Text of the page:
Due to clvmd stalling the kernel (https://serverfault.com/questions/226466/lvm-running-vgscan-causes-clvmd-to-block) I decided to hard reboot the host because the soft reboot stalled. But when it booted up it fails to run e2fsck on one of the logical volumes and then fails to boot. The following error message I maually entered because I can't copy and paste this since from the serial console.

Checking filessytems
/dev/mapper/vg_gothamdb1-lv_root: clean, 59708/5120000 files, 712853/20480000 blocks
/dev/sda1: clean, 39/128016 files, 51688/512000 blocks
fsck.ext4: No such files or directory while trying to open /dev/mapper/vg_gothamdb1-lv_home
The superblock could not be read or does not describe a correct ext2 filesystem. if the device is valid and it really contains an ext2 filesystem (and not swap or ufs or something else), then the superblock is corrupt, and you might try running e2fsck with and alternate superblock:

Note that I have 2 volume groups in this setup. One of them is part of the cluster. The other contains logical volumes for home, root and swap. In other words the layout looks like this:

vg2 (part of a cluster): 

The weird thing is that lv_home stuffed up even though it's not in the volume groups thats in the cluster.

How can I fix this? lv_home should exist as a logical volume. I just want to recover lv_home.


I don't dare answer this because it sounds like it is clvm specific and I don't know clvm. But I wouldn't assume that something that works with the clvm layer, even with a single node, works the same without. (edit: I see this vg is outside the cluster)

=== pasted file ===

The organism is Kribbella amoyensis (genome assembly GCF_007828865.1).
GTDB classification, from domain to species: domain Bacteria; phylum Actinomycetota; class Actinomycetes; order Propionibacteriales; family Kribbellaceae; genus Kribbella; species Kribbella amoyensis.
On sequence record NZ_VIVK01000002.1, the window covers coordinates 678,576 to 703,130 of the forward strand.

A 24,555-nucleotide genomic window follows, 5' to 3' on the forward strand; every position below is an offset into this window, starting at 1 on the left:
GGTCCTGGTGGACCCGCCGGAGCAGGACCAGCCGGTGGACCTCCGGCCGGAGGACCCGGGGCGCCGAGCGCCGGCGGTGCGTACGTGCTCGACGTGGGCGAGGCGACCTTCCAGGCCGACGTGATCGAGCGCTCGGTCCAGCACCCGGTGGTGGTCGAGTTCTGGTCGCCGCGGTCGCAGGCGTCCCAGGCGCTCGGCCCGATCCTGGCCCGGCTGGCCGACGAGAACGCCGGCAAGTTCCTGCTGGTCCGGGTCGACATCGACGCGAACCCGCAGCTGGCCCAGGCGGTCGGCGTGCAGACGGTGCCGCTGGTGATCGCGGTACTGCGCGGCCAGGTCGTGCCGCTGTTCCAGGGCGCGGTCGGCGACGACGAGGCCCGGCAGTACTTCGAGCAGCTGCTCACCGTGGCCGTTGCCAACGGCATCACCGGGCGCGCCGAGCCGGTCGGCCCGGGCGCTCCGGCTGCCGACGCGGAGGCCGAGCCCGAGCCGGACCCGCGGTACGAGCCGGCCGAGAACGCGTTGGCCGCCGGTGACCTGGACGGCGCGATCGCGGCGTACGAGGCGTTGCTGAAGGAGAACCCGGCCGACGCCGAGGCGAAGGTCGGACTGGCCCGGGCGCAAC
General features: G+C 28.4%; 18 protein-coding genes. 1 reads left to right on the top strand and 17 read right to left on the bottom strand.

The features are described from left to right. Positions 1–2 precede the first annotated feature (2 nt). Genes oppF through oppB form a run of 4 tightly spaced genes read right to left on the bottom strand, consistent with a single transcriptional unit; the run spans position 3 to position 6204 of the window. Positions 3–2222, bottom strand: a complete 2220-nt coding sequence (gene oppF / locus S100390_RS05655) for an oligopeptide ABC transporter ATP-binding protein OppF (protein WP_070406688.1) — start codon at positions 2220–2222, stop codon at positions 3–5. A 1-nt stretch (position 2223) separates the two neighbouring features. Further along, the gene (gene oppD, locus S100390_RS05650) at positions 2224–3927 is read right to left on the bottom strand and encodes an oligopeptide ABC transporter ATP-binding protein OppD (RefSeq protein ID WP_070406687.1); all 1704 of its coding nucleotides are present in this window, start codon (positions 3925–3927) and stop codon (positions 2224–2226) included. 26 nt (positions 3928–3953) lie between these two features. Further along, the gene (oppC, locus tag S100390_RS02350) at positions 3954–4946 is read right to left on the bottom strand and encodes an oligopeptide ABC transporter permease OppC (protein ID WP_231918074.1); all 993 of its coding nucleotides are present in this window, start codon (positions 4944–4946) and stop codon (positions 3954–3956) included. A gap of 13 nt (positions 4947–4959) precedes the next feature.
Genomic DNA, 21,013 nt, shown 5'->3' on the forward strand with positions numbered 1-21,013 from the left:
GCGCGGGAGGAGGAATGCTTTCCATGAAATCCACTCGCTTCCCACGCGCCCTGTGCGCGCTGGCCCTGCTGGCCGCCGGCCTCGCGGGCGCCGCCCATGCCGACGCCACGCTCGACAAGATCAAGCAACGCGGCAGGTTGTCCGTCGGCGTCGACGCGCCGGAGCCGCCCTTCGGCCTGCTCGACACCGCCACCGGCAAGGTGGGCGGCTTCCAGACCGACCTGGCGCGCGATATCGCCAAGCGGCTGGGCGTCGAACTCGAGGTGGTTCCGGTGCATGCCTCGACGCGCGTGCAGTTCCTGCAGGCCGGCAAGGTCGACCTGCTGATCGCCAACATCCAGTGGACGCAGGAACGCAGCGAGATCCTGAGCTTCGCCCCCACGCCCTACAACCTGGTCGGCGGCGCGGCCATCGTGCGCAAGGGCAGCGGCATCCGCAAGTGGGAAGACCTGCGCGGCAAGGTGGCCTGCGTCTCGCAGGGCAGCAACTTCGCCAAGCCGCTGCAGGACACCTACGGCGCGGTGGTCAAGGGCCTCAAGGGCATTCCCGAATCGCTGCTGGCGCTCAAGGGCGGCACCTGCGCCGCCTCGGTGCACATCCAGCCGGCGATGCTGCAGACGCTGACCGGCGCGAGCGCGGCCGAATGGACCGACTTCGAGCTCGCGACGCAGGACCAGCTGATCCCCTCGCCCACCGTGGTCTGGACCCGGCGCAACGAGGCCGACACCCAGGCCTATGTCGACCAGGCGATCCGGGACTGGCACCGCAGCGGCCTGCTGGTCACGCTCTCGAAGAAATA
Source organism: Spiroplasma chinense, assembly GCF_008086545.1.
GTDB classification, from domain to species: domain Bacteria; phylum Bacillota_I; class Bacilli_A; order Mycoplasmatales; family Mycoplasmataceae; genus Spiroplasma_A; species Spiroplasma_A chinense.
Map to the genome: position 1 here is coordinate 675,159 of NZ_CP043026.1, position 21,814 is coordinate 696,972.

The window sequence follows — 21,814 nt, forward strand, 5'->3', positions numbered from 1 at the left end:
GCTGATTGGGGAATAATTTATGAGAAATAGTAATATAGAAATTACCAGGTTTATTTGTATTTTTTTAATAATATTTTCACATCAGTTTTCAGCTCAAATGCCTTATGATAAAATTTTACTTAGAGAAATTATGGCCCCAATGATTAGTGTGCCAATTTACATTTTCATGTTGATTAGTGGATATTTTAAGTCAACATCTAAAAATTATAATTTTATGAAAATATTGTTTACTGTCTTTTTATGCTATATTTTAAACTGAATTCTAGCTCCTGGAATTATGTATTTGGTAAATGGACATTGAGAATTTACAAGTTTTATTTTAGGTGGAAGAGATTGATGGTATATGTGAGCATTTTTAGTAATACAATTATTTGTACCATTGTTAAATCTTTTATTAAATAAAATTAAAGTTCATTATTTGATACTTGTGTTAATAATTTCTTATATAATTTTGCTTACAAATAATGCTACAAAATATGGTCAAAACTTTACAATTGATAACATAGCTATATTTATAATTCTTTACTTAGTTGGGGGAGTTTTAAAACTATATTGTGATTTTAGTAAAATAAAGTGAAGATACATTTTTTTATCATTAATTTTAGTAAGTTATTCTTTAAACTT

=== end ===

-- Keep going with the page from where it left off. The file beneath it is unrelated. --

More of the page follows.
Now for some nonspecific advice: keep everything readonly (naturally), and if you recently made any change to the volumes, you'll find a backup of previous layouts in /etc/lvm/{backup,archive}. Those are applied with vgcfgrestore --file /path/to/backup vg. One is your current configuration, and the rest are only useful if the lvm metadata was lost, erased, or got out of sync. Before trying to roll back check if the dates make sense, and diff with your current configuration (do a vgcfgbackup to some external location).

  • Thanks. I had a look in /etc/lvm/backup and it has information about what lv_home is. Can I use this somehow to recover that logical volume? – sashang Jan 28 '11 at 0:57
  • I added more info. You probably need to understand what went wrong before trying to repair; this may thrash your data. – Tobu Jan 28 '11 at 18:08

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